A high school has withdrawn from P.E.I. schools’ rugby league for the season following the death of a student athlete who sustained brain injuries on the field.
Montague Regional High School has confirmed the death of Brodie McCarthy, 18, from a brain injury sustained during a rugby tournament in Summerside.
“Brodie was one of the nicest kids you could ever meet,” Seana Evans-Renaud, the school’s principal, said in a phone interview Monday.
She said McCarthy was injured during a routine play at the David Voye Memorial Rugby Tournament which resulted in bleeding from two different parts of his brain.
He was taken to a Summerside hospital and then transported to Moncton, where doctors conducted surgery on his brain Friday night.
On Saturday, doctors conducted a CAT scan which revealed no brain activity, Evans-Renaud said.
Phil Bridges, school sport coordinator for the P.E.I. School Athletic Association, confirmed Monday that the Montague school’s boys and girls’ teams have withdrawn from their leagues for the season.
He said that the association has cancelled or postponed rugby games that were scheduled for this week.
“Out of respect for the family, for the Montague regional school, the community of Montague and the entire rugby community, the PEISAA has cancelled or postponed the games that were scheduled to be played this week,” Bridges said in a phone interview.
Evans-Renaud said McCarthy’s parents donated his organs because, a month earlier, he expressed to them if anything were to happen to him, that’s what he would have wanted.
“One of the teachers said, ‘You could never get mad at him.’ He was just always smiling, always being an all-around good guy, good friend and a good brother.”
The teenager would have graduated in June.
McCarthy was an avid athlete, Evans-Renaud said, and excelled in multiple sports. He helped lead the Kings County Kings Midget AAA hockey team to several victories during the 2017-2018 season.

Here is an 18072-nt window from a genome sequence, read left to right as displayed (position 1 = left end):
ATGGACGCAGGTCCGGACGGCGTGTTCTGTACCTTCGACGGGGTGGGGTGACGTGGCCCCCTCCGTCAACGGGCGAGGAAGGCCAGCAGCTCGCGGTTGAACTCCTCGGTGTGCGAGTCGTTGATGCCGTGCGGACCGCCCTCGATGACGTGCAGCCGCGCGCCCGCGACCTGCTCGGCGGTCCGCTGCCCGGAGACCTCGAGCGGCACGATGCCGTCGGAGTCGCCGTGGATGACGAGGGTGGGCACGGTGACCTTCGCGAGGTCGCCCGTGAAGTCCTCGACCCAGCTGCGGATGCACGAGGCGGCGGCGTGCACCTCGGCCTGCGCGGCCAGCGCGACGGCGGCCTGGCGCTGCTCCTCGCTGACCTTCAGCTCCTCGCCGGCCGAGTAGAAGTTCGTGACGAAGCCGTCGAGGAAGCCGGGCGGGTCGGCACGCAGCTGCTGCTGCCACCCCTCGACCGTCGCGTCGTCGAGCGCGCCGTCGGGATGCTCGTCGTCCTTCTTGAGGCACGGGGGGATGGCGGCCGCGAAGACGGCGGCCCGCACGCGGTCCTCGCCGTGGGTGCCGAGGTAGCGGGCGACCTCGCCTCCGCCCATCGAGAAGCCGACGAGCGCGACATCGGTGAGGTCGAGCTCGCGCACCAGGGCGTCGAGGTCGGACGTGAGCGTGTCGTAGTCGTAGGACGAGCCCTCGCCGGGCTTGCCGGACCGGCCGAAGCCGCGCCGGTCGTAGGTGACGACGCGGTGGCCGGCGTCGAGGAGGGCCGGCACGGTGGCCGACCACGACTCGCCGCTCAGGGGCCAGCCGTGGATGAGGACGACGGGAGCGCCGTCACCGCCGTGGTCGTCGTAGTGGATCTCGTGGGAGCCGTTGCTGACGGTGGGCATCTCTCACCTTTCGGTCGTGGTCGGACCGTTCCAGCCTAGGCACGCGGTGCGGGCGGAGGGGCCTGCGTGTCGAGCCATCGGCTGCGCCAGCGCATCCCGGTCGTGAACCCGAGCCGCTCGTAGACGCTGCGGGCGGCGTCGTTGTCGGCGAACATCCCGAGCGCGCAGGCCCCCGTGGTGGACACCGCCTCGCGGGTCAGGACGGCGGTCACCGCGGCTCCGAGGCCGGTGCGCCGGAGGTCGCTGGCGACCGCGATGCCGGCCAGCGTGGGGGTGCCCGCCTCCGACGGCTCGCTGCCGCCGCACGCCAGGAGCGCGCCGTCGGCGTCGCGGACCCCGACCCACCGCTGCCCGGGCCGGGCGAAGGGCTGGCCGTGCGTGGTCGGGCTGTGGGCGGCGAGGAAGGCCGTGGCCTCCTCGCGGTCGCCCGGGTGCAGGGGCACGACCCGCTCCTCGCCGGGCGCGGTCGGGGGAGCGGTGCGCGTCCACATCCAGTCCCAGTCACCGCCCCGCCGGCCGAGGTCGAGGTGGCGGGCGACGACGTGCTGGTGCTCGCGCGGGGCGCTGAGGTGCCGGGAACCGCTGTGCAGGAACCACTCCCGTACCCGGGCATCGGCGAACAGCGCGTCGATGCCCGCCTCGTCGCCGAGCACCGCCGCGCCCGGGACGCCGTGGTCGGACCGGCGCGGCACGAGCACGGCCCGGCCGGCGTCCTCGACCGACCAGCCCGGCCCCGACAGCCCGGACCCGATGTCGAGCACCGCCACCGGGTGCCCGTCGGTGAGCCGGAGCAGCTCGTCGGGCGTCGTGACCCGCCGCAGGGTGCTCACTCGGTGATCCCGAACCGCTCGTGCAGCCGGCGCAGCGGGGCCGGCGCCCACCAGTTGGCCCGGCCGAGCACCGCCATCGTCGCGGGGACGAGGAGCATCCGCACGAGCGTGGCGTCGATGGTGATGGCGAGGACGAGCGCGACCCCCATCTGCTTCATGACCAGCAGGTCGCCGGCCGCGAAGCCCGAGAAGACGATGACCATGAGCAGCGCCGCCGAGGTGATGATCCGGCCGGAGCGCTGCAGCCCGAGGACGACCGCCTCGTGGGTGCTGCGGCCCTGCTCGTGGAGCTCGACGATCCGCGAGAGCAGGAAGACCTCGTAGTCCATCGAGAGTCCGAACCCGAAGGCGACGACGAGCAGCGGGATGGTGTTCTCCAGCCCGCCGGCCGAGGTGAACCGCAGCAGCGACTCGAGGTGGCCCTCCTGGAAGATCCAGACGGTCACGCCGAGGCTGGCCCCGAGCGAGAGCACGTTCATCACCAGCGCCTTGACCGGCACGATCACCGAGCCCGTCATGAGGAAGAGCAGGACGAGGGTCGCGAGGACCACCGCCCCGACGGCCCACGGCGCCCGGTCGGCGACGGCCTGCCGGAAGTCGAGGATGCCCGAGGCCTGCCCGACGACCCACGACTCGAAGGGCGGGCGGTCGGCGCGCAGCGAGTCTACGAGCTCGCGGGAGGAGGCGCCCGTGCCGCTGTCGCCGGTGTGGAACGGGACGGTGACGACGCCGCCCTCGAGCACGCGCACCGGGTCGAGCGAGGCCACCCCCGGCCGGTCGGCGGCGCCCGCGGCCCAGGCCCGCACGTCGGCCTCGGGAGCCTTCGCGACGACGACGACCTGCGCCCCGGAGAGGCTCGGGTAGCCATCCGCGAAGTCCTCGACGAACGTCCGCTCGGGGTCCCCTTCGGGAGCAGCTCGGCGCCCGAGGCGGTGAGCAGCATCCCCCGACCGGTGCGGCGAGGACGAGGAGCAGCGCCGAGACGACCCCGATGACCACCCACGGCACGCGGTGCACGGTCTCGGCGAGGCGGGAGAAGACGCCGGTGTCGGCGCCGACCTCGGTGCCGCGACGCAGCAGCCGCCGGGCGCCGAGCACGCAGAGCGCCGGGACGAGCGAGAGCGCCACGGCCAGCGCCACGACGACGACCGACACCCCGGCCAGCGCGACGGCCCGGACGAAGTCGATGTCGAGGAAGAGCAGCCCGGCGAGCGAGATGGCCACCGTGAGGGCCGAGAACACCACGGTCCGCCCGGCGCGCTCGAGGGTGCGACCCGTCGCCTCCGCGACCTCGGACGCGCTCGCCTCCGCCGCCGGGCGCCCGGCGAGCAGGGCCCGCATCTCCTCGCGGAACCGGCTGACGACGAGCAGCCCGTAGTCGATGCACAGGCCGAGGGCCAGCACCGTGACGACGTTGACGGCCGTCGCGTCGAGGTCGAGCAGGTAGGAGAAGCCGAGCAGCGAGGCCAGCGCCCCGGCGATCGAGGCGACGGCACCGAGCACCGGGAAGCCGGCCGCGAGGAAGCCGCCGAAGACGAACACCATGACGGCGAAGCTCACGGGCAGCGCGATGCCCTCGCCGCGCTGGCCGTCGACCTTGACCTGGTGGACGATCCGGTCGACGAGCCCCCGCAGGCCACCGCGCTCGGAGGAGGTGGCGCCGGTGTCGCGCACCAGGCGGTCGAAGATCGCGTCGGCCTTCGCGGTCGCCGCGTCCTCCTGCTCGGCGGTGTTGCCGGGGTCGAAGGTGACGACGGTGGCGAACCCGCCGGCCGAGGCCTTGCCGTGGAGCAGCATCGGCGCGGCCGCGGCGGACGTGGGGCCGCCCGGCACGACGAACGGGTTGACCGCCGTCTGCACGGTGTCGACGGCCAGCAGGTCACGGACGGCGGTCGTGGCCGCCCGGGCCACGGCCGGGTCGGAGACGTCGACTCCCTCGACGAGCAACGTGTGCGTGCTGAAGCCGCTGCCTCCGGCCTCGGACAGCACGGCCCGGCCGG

Rob Newson, the executive director of Hockey P.E.I., said he was saddened to hear about McCarthy’s death in a “freak accident.”
WATCH: Are athletes who suffer concussions being cleared too soon?
The boy’s parents were very active in the hockey community; his father, David, was a coach for the midget AA team while mother Lisa was a trainer for the team as well, he said.
“It’s going to impact the family and community for a long time to come. We share their pain within the hockey community as well,” Newson said. “When something like this happens, it impacts us all.”
A GoFundMe page created to help cover the family’s costs has already surpassed its $10,000 goal within 18 hours.
According to Statistics Canada, rugby was the third most common sport in which 15- to 19-year-old males sustained concussions and other brain injuries between 2012 and 2014, behind ice hockey and football.
In 2013, Rowan Stringer, a 17-year-old high school rugby player from Ottawa, suffered two concussions in one week before sustaining a third during a rugby game that led to her death two days later.
In March, Ontario passed Rowan’s Law, concussion safety legislation designed to protect amateur athletes and educate coaches about the dangers of head injuries. It is believed to be the first of its kind in the country.